Four chloride ions replace the six water
This is a reversible reaction,
[Co(H2O)6]2+(aq) + 4Cl-(aq) ⇌ [CoCl4]2-(aq) + 6H2O(l)
L.O. Use and understand the term stability
Deduce expressions for Kstab of ligand
substitutions and understand that a large
Kstab results in formation of a stable
Starter – What is haemoglobin?
A complex protein composed of four
Each protein chain contains four non-protein
parts, called haem groups.
Each haem group has an Fe2+ ion at its
Oxygen binds to the Fe2+ allowing
haemoglobin to transport oxygen around the
In a haem group the central Fe2+ ion is
surrounded by four coordinate bonds to
nitrogen atoms in the haem structure.
It also has a coordinate bond to the protein
And a final coordinate bond can be formed to
an oxygen molecule.
CO can also bind to haemoglobin at the same
site that oxygen can.
Sadly CO binds more strongly than oxygen,
this leaves less haemoglobin to carry oxygen.
This is a ligand substitution as CO can
This is also an irreversible reaction.
When chlorine ions are added to an aqueous
solution of some transition metal ions, an
equilibrium is set up,
[Co(H2O)6]2+(aq) + 4Cl-(aq) ⇌ [CoCl4]2-(aq) + 6H2O(l)
An expression can be written for these
Kstab = conc. products / conc. Reactants
Kstab = [CoCl42-] / [[Co(H2O)6]2+] [Cl-]4
Water is left out as it is in excess and its
concentration is virtually constant.
The stability constant, Kstab is the equilibrium
constant for an equilibrium existing between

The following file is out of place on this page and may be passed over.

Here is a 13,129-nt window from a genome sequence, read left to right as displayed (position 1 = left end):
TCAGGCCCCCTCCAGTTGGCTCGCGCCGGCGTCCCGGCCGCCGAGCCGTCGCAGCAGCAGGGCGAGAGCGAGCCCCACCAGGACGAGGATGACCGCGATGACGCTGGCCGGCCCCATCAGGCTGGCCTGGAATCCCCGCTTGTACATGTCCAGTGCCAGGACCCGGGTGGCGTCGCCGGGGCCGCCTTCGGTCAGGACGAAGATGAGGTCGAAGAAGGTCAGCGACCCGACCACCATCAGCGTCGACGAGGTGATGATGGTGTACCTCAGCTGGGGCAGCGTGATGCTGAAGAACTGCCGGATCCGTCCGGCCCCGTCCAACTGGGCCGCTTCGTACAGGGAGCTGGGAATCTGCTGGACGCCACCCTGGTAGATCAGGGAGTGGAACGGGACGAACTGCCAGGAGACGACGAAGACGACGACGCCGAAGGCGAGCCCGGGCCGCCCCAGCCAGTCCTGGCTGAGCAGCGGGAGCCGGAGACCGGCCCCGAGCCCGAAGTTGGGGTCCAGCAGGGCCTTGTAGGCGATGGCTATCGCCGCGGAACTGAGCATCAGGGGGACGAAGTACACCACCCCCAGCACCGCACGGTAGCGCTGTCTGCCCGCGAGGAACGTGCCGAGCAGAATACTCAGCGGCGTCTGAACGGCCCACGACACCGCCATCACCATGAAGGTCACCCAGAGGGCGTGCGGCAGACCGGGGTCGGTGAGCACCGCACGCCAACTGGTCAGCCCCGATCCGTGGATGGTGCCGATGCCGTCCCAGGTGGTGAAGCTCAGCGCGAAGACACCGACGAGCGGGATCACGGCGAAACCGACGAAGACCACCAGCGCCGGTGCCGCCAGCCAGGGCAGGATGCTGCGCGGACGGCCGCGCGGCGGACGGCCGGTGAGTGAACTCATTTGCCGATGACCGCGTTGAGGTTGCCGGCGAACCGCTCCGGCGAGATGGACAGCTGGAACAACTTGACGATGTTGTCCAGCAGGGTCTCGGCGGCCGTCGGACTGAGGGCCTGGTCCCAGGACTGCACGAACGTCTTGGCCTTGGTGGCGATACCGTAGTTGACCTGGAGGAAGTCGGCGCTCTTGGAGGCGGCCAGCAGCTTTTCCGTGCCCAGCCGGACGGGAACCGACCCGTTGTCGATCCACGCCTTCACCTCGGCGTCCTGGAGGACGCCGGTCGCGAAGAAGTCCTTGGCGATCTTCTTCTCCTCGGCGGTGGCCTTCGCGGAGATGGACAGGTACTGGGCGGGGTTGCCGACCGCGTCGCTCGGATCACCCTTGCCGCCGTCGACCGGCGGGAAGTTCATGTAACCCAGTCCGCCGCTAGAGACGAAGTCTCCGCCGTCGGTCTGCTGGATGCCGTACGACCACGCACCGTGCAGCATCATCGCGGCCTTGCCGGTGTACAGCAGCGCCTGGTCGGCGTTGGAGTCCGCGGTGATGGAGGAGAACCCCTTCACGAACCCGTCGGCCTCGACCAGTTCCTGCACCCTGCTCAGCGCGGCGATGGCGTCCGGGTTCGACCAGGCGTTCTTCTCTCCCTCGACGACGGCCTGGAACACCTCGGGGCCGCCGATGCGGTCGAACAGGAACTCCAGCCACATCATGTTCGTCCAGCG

a transition metal ion surrounded by water
ligands and the complex formed when the
same ion has undergone a ligand
A large value of Kstab indicates that the
position of an equilibrium lies to the right.
Complex ions with high stability constants
are more stable than those with lower values.
The more stable a complex ion the easier it is
Bidentate and multidentate ligands (EDTA)
form particularly stable complex ions.
The additional stability is a result of the
increase in entropy.
Ligand substitution by EDTA results in an
increase in the number of moles, which
[Cu(H2O)6]2+ + edta4- ⇌ [Cu(edta)]2- + 6H2O
L.O. Describe redox behaviour in transition
metals using suitable examples.
Starter – What is a Redox reaction?
Reduction is the gain of electrons, or a
decrease in oxidation number.
Oxidation is the loss of electrons, or an
increase in oxidation number.
Iron has 2 common oxidation states, Fe2+ and
The Fe(II) oxidation state is less stable than
the Fe(III) oxidation state. This means Fe(II)
easily oxidises in air to Fe(III)
Fe2+(aq) à Fe3+(aq) + e-
Mn exists in a number of oxidation states,
but the most important are +2 and +7.
MnO4- is a strong oxidising agent. In acidic
solution, MnO4- can be reduced to form
MnO4-(aq) + 8H+(aq) + 5e- à Mn2+(aq) + 4H2O(l)
MnO4- is commonly used to oxidise solutions
MnO4-(aq) + 8H+(aq) + 5Fe2+(aq) à
Mn2+(aq) + 5Fe3+(aq) + 4H2O(l)
Redox reactions like this are used to find the
percentage composition of a metal in a
Redox titrations are similar to acid-base
An oxidising agent can be titrated against a
reducing agent, the end-point can be found
either with an indicator or using the colour
change of the metal ion.
MnO4- (purple) à Mn2+ (almost colourless)